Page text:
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Erics, St John’s Beacon, Teardrop Explodes and those haircuts

Erics, St John’s Beacon, Teardrop Explodes and those haircuts
Erics, St John’s Beacon, Teardrop Explodes and those haircuts

“The past is a strange country: they do things differently there,” wrote LP Hartley in the novel The middleman. Good sentence. But if that is the case, the past that we or our parents have experienced is a completely different planet.

Ten, twenty, forty or fifty years later, nothing seems as insanely dated as the fashions and hairstyles we experienced in our early lives. TV shows look amateurish, cars look cheap, even furniture styles look ridiculous. Would we have really liked those things? Bought them? Behaved them?

A new book about Liverpool looks back fondly on the 1970s.

Could we really have loved those things? Bought them? Behaved like that?

That’s what the publishers say.

From the demolition of the original Cavern to the birth of Eric’s it was a decade of great change in both taste and style in the city.

Meticulously researched and written by acclaimed journalist and former Echo Entertainment editor Jade Wright, ‘Dirty Stop Out’s Guide to 1970s Liverpool’ is your personal time machine, taking you back to everything from David Bowie’s iconic 50p ‘Ziggy Stardust’ date at the Top Rank to the legendary ‘grab a granny’ nights at the Grafton.

During this period, the Merseybeat sound of the 1960s was replaced by punk and new wave, with bands like Echo & the Bunnymen, Teardrop Explodes and others writing a new chapter in the city’s endless supply of hits.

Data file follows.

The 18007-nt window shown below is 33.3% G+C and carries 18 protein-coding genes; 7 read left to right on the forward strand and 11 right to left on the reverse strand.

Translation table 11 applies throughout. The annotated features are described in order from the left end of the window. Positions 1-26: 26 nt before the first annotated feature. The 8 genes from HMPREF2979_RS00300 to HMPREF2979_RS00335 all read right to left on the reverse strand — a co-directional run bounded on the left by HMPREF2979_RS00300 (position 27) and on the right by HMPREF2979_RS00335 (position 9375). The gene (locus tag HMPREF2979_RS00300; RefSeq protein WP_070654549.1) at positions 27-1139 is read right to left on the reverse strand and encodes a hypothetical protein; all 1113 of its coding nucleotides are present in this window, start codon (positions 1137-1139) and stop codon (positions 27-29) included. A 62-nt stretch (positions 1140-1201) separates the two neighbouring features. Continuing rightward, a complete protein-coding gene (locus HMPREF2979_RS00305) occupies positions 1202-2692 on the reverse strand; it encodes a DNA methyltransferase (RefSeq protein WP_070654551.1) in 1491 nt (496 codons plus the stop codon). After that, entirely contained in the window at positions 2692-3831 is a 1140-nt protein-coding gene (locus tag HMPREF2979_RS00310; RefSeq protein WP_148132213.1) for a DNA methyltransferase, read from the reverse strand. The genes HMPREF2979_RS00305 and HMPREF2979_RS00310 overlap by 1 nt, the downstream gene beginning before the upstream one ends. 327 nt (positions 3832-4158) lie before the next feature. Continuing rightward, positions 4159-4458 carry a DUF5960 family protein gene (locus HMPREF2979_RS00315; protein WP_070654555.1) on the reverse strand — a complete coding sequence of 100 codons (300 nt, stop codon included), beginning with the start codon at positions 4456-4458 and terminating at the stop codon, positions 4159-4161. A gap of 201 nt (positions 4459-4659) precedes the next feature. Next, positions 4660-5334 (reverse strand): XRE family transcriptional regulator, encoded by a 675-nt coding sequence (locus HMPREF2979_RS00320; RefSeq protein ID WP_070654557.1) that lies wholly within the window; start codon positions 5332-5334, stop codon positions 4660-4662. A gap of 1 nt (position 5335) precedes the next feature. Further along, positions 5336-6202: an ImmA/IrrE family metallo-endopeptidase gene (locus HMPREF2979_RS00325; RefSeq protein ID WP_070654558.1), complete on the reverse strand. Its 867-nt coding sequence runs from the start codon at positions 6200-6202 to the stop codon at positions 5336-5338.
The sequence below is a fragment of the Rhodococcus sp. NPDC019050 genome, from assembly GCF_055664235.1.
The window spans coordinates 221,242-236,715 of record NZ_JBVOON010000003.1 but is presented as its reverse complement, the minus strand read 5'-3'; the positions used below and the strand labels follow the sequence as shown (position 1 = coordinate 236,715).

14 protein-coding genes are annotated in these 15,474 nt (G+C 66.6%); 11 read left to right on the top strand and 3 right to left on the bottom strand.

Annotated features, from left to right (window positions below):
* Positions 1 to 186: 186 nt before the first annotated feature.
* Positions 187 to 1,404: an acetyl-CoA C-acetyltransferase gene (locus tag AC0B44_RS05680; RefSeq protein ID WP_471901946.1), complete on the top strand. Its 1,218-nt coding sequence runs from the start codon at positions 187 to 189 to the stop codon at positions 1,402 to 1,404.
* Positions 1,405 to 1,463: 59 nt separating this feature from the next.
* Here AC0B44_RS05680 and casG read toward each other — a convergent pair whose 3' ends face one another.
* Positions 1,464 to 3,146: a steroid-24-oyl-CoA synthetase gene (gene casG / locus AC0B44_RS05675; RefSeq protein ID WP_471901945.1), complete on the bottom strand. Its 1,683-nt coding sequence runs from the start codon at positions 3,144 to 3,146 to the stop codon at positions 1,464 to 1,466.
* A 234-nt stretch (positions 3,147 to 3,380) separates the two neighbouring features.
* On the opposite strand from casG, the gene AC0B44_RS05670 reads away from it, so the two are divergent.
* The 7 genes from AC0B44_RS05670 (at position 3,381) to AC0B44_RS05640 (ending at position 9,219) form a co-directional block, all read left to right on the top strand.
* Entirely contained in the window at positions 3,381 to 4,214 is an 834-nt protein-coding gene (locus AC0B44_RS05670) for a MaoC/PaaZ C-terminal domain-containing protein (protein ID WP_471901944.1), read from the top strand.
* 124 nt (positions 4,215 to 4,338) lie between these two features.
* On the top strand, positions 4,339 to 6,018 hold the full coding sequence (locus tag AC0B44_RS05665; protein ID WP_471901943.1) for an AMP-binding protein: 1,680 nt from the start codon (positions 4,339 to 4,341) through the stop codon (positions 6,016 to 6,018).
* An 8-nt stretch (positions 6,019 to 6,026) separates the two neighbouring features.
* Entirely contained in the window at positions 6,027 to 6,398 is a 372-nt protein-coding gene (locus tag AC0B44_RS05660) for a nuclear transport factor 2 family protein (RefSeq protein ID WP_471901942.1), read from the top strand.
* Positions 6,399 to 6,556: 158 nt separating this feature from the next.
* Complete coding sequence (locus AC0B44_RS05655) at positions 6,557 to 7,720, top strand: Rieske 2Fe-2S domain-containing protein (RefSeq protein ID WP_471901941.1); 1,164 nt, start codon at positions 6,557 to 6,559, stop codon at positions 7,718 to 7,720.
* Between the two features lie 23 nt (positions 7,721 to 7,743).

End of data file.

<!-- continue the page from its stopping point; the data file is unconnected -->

‘Dirty Stop Out’s Guide to 1970s Liverpool’ takes you back to the era of chicken-in-a-basket meals via venues such as The Babalou and Golden Guinea.

An era often marked by industrial unrest and dazzling fashion is brought vividly to life as the newly built St John’s is packed with the Top Rank Suite, Romeo & Juliets and Studio 54.

“‘Dirty Stop Out’s Guide to 1970s Liverpool’ isn’t just a book; it’s a portal into the past,” says Jade Wright, whose expertise and passion for Liverpool’s cultural heritage come to a head in this edition. “Whether you were there in person or have a love of the rich popular culture of the era, this book will transport you back to the days of punk, disco, cabaret and the scorching summer of ’76.”

This special A4 coffee table book is the result of over a year of research and is a fully updated and expanded version of the original book originally published in 2017.

Highlights of the new title include:

  • Intimate snapshots of iconic locations including Liverpool Stadium, The Chelsea Reach, The She Club and many more
  • Fascinating stories from people who witnessed the city’s transformation with their own eyes
  • A celebration of the popular culture and social movements of the time.

The limited edition, expanded edition of the ‘Dirty Stop Out’s Guide to 1970s Liverpool’ is available from www.dirtystopouts.com for £29.95 and is limited to just 250 copies. It is available via this link.


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